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Sunday, December 4, 2011


The Christmas Present
By James Michener

It was the turn of the century and I was a mere boy of 10. During the summers, I cut the grass of an elderly lady who lived near me. Approaching the end of November, she told me that she would have a present for me for Christmas!

I ran home full of glee and wonder. Could it be ice skates, a basketball or a bicycle?
On the first day of December, I asked my mother if I could go to the elderly lady’s house for my Christmas present. I got a resounding “No!” On the fifth day, I asked again and received the same answer, “No!”
My mother said it was not at all near Christmas yet.

Finally, on the 12th day of December, I could not stand the suspense any longer for all of my thoughts had been concentrated on the amazing present the woman would give me.

With excitement, I walked over to her large house, walked up on the front porch and knocked on her door. She opened the door and said, “Why James, have you come for your Christmas present?” I could not help but say “Yes, I have!”

She ushered me into a parlor where there hung heavy dark red velvet draperies and told me to sit down on the couch. Then she left to get my present. I could hardly stand waiting because I knew that it would be one of the three things I wanted more than anything in the world.

When she came back into the room, she was holding a wrapped present that was about a foot long, nine or so inches across and about and inch thick. My heart sunk. It was not a basketball, ice skates or a bicycle in that small box.

Gleefully, she handed me the box and told me that it was a magical present. When she said that, I tore open the paper and there in front of me was a thin box that said “Royal Carbon.” I had no idea what those two words meant.

When I opened the “Royal Carbon” box, inside it were 12 sheets of shiny black paper. I asked her “What do I do with these?” At that point, she presented me with some plain white paper and a pencil and told me to put a shiny black sheet on top of one plain piece of paper and write my name on it.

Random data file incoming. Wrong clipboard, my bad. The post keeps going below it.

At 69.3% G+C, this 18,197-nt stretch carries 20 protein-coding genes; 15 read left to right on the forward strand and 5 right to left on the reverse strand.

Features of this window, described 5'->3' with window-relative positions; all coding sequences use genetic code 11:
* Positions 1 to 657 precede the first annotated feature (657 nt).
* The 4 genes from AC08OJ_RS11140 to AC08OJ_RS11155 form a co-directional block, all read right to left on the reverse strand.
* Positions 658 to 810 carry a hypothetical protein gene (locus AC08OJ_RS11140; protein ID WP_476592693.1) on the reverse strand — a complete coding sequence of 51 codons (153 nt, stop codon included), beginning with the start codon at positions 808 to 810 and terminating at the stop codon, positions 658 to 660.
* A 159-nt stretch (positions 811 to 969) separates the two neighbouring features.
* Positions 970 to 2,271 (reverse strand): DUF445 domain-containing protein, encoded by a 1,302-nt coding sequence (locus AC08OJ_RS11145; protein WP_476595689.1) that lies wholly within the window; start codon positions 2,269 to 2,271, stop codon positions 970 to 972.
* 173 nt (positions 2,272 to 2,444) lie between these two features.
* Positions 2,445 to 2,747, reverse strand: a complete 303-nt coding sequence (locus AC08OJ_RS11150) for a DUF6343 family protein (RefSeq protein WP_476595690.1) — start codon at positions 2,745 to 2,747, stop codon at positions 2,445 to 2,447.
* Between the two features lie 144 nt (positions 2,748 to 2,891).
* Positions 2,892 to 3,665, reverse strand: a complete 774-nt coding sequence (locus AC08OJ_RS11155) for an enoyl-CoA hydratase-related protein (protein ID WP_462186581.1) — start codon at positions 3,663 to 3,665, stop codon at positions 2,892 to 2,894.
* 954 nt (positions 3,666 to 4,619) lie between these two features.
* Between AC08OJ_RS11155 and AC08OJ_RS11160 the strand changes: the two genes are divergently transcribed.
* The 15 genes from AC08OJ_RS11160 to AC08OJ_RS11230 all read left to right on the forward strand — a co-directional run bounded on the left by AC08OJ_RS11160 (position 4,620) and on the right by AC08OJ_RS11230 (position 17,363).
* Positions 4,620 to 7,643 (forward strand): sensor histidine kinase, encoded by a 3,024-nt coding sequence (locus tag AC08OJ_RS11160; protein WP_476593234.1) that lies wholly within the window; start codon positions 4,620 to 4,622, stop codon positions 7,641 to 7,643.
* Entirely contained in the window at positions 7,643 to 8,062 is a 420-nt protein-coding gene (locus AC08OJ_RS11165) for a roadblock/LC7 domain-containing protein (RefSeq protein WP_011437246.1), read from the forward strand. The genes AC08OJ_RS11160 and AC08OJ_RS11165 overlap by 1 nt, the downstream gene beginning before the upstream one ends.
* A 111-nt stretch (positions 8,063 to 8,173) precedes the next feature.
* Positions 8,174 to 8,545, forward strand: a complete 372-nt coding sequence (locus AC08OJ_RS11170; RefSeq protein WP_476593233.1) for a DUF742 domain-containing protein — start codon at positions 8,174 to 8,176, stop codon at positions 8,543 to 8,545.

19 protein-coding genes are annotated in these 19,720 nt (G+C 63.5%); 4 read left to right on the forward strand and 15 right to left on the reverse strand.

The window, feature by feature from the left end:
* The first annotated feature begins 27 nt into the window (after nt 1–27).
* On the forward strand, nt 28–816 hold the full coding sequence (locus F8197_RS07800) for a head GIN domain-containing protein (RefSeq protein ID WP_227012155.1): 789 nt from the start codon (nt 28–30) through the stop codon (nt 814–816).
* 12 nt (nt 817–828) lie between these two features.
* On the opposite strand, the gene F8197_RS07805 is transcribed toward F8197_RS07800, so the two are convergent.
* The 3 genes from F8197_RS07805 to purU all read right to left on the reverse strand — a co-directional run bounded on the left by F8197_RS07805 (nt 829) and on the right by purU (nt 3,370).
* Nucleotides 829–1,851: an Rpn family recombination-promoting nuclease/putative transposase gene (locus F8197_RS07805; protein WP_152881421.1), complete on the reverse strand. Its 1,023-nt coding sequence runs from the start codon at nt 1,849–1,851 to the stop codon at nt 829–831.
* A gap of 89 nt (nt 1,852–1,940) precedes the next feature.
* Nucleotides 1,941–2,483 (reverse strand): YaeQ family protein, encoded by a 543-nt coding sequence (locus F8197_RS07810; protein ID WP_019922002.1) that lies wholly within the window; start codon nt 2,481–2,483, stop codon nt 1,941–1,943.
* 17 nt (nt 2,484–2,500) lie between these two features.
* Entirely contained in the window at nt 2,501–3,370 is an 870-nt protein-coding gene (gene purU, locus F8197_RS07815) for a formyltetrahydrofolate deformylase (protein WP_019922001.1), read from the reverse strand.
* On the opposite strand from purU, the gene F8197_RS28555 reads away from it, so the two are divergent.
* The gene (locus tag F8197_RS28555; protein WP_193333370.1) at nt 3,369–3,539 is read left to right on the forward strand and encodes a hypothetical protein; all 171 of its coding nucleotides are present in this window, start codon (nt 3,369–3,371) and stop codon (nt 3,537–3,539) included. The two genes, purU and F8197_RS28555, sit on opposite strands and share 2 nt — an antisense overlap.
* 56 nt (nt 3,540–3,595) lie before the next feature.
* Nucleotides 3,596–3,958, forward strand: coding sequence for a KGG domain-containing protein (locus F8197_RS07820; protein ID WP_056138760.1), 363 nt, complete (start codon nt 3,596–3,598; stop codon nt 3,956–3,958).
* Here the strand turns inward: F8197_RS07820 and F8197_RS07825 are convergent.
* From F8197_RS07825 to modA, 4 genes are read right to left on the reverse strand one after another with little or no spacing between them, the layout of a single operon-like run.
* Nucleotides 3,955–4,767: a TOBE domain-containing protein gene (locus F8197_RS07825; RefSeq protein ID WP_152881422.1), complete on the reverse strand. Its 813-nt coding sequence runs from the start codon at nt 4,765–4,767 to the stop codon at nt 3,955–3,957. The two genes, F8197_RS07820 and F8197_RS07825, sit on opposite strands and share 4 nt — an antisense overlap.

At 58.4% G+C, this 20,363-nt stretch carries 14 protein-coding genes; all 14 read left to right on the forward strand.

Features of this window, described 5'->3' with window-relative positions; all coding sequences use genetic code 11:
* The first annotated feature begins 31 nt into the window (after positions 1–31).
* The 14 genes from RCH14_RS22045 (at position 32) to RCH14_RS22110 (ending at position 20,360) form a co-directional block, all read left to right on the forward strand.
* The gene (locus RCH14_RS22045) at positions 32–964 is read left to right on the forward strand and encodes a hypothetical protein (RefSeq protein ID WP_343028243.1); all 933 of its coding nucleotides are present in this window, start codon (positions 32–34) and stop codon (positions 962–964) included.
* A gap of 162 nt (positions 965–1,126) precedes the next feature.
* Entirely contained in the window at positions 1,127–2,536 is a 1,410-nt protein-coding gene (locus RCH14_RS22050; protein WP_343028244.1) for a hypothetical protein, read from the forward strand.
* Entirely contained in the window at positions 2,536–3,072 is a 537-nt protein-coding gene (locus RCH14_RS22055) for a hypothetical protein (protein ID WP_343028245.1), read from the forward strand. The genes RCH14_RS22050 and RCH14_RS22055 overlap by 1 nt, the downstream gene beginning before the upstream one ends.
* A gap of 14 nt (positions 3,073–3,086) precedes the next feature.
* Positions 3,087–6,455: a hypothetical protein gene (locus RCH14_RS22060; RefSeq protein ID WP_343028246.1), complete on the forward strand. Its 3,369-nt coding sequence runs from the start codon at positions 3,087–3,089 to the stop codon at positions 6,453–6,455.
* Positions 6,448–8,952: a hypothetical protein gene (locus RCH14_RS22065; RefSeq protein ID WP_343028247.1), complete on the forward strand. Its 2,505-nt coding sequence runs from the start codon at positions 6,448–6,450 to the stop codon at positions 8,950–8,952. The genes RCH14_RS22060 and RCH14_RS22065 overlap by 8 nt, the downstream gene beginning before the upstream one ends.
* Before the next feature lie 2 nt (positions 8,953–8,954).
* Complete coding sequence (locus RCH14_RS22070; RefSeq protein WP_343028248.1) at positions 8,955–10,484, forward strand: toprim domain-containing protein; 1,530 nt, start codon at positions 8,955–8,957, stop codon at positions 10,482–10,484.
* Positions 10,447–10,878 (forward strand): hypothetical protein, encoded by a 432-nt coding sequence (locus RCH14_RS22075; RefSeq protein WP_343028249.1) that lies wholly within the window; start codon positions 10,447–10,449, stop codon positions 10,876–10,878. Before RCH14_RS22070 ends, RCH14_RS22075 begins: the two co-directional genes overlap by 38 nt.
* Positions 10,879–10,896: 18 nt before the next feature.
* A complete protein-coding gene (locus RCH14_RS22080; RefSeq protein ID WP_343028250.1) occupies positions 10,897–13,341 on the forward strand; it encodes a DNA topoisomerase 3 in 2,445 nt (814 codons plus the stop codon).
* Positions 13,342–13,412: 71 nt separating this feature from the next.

I did. Then she told me to lift up the shiny black paper and there was my name… as if by magic.

I thanked her for my present and went home mostly disappointed but yet there lurked an excitement in me to try the magical papers again.
I went up to my room and collected a stack of plain white paper and many pencils.
Hours went by as I wrote and wrote upon the shiny black paper [carbon paper, I learned] until I ground off all of the carbon on those twelve sheets. I wrote words, and then proceeded to sentences and finally, stories.

I learned more about words from doing this than from any other source. It occurred to me that her gift had not cost her a cent. But she gave me something far better than the three things I wanted for Christmas. She gave me imagination.

During the years, I have received many special Christmas presents but none could compare to the elderly lady’s gift of carbon paper. She opened up a world of writing to me that exists in my soul and in my books.
Sometimes a gift that appears to be nothing can turn out to be the most magical gift in the world.

*James Michener went on to write novel after novel. He won the Pulitzer Prize as well as numerous other literary awards. His books have been translated into just about every language possible and a lot of them have been made into movies. He always credited the elderly lady whose grass he cut for giving him the gift that changed the course of his life.
Sherry Hill

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